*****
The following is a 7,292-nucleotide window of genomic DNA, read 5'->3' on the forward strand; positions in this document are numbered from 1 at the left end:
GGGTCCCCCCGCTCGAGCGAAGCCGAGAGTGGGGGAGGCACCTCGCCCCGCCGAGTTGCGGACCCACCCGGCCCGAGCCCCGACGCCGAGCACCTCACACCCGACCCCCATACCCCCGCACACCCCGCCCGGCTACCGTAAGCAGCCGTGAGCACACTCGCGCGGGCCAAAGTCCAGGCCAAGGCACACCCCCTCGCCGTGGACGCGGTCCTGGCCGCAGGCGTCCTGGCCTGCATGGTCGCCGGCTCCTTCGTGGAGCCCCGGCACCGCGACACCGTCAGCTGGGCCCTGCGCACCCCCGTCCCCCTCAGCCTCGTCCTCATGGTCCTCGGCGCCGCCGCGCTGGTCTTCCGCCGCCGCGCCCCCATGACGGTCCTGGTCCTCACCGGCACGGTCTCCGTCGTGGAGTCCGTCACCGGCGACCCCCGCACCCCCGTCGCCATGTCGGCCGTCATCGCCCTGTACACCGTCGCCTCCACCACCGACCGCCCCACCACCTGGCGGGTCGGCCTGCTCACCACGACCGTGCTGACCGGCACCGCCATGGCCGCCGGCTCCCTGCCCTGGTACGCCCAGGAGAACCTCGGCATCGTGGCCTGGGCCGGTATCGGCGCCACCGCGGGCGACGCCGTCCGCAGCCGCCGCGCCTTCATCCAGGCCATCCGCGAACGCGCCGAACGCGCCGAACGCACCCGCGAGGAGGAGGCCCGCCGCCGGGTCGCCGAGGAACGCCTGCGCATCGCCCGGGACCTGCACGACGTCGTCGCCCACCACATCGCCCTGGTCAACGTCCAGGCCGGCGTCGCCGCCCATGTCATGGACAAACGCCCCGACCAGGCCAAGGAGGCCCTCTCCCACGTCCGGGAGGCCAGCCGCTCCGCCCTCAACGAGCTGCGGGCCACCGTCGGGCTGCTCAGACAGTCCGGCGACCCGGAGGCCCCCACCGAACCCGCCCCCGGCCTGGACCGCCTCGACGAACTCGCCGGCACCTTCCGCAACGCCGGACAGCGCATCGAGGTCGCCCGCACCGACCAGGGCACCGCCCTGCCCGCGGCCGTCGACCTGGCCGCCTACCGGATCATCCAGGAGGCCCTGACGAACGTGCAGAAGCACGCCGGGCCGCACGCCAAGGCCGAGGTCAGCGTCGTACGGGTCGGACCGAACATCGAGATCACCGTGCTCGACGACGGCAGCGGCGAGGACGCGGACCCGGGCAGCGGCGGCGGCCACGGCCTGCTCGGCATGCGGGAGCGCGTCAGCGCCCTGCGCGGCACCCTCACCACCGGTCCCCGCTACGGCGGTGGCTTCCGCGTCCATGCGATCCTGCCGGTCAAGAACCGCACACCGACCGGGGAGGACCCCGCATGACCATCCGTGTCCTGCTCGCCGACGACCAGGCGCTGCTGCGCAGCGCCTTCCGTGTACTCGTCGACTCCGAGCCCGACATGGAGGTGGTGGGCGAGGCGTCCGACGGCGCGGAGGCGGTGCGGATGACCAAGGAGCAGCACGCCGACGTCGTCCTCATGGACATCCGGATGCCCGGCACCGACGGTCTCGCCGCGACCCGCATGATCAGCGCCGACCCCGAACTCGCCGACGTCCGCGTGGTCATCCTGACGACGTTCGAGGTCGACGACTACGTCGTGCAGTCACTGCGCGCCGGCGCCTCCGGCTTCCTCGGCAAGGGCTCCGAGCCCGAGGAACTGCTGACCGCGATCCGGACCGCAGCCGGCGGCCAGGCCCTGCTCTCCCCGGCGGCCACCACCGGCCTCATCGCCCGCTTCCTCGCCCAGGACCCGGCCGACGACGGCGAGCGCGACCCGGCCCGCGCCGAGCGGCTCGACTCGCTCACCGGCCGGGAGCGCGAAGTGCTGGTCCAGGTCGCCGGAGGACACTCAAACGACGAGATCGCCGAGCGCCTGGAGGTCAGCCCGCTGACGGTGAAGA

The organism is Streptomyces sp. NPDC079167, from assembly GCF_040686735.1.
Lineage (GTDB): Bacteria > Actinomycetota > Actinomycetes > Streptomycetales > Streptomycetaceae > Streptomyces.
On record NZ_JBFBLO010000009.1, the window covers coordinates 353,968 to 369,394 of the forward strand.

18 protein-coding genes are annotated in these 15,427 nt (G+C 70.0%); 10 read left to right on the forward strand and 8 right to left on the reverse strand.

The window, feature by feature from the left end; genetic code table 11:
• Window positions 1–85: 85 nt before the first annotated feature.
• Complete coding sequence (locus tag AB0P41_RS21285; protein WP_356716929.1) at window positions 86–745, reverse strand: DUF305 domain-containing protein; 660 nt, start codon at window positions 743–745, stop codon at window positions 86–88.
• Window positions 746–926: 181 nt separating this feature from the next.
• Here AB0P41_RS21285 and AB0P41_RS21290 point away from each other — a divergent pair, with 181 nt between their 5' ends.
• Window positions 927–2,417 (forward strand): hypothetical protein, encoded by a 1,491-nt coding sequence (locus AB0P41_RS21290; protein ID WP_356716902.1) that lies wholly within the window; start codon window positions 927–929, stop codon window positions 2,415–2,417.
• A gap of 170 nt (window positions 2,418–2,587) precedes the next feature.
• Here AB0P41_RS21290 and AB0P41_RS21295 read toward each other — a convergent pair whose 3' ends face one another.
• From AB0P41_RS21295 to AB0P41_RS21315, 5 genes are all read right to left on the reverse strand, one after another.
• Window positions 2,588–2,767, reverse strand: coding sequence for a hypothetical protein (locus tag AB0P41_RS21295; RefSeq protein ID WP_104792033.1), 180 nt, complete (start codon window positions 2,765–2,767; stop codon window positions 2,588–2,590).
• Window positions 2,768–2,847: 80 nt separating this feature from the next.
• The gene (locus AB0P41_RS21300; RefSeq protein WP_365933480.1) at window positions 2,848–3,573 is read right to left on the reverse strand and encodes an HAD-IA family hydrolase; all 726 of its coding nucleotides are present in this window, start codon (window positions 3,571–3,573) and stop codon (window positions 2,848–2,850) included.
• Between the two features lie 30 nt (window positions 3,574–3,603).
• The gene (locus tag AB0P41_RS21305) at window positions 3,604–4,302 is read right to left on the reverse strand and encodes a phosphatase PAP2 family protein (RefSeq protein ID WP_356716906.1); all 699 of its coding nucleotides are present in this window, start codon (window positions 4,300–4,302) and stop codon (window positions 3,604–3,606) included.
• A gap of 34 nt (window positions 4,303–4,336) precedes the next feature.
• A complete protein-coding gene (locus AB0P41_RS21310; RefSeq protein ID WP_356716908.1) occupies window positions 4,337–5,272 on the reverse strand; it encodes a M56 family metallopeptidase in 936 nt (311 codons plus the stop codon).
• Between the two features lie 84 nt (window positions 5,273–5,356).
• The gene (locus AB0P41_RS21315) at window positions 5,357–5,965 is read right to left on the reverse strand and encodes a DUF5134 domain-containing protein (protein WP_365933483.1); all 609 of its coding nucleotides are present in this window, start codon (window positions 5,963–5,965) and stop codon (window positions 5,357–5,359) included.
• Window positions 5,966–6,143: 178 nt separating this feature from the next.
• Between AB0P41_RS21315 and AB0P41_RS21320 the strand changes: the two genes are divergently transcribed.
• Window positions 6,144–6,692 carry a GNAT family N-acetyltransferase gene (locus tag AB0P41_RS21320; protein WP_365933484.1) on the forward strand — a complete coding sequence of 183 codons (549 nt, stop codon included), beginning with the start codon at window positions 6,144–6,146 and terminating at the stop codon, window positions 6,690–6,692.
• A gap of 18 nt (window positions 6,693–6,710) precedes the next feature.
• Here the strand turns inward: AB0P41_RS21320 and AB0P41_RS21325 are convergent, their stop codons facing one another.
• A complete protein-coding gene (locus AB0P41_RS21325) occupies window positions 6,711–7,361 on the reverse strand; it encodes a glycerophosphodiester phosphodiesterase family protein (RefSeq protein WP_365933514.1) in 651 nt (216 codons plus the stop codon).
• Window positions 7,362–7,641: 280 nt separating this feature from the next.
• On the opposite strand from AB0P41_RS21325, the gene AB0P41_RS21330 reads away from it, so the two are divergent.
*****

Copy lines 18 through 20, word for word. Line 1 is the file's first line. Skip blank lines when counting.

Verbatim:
• The gene (locus AB0P41_RS21300; RefSeq protein WP_365933480.1) at window positions 2,848–3,573 is read right to left on the reverse strand and encodes an HAD-IA family hydrolase; all 726 of its coding nucleotides are present in this window, start codon (window positions 3,571–3,573) and stop codon (window positions 2,848–2,850) included.
• Between the two features lie 30 nt (window positions 3,574–3,603).
• The gene (locus tag AB0P41_RS21305) at window positions 3,604–4,302 is read right to left on the reverse strand and encodes a phosphatase PAP2 family protein (RefSeq protein ID WP_356716906.1); all 699 of its coding nucleotides are present in this window, start codon (window positions 4,300–4,302) and stop codon (window positions 3,604–3,606) included.